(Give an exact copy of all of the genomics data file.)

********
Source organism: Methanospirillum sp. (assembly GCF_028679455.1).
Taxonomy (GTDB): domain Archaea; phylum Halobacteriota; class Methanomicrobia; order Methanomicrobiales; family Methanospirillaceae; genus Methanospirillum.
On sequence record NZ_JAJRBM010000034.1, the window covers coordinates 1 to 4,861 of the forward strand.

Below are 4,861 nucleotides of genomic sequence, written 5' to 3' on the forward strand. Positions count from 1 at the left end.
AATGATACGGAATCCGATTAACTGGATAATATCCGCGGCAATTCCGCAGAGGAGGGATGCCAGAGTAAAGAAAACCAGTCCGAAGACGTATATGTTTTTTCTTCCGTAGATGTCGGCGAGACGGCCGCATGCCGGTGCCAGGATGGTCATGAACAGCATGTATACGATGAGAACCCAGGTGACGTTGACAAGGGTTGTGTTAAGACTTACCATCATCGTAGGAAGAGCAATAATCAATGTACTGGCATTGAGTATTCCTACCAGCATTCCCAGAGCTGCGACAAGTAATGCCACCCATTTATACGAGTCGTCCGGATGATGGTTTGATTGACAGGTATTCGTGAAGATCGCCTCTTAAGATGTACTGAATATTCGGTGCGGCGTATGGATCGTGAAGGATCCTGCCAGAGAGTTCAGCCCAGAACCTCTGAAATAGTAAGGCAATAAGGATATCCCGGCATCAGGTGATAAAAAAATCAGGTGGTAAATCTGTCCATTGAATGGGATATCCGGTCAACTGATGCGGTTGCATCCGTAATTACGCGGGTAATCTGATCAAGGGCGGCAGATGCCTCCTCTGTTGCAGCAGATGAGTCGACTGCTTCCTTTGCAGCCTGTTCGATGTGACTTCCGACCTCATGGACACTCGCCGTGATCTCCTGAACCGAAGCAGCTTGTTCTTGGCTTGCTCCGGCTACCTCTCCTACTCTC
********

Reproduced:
Source organism: Methanospirillum sp. (assembly GCF_028679455.1).
Taxonomy (GTDB): domain Archaea; phylum Halobacteriota; class Methanomicrobia; order Methanomicrobiales; family Methanospirillaceae; genus Methanospirillum.
On sequence record NZ_JAJRBM010000034.1, the window covers coordinates 1 to 4,861 of the forward strand.

Below are 4,861 nucleotides of genomic sequence, written 5' to 3' on the forward strand. Positions count from 1 at the left end.
AATGATACGGAATCCGATTAACTGGATAATATCCGCGGCAATTCCGCAGAGGAGGGATGCCAGAGTAAAGAAAACCAGTCCGAAGACGTATATGTTTTTTCTTCCGTAGATGTCGGCGAGACGGCCGCATGCCGGTGCCAGGATGGTCATGAACAGCATGTATACGATGAGAACCCAGGTGACGTTGACAAGGGTTGTGTTAAGACTTACCATCATCGTAGGAAGAGCAATAATCAATGTACTGGCATTGAGTATTCCTACCAGCATTCCCAGAGCTGCGACAAGTAATGCCACCCATTTATACGAGTCGTCCGGATGATGGTTTGATTGACAGGTATTCGTGAAGATCGCCTCTTAAGATGTACTGAATATTCGGTGCGGCGTATGGATCGTGAAGGATCCTGCCAGAGAGTTCAGCCCAGAACCTCTGAAATAGTAAGGCAATAAGGATATCCCGGCATCAGGTGATAAAAAAATCAGGTGGTAAATCTGTCCATTGAATGGGATATCCGGTCAACTGATGCGGTTGCATCCGTAATTACGCGGGTAATCTGATCAAGGGCGGCAGATGCCTCCTCTGTTGCAGCAGATGAGTCGACTGCTTCCTTTGCAGCCTGTTCGATGTGACTTCCGACCTCATGGACACTCGCCGTGATCTCCTGAACCGAAGCAGCTTGTTCTTGGCTTGCTCCGGCTACCTCTCCTACTCTC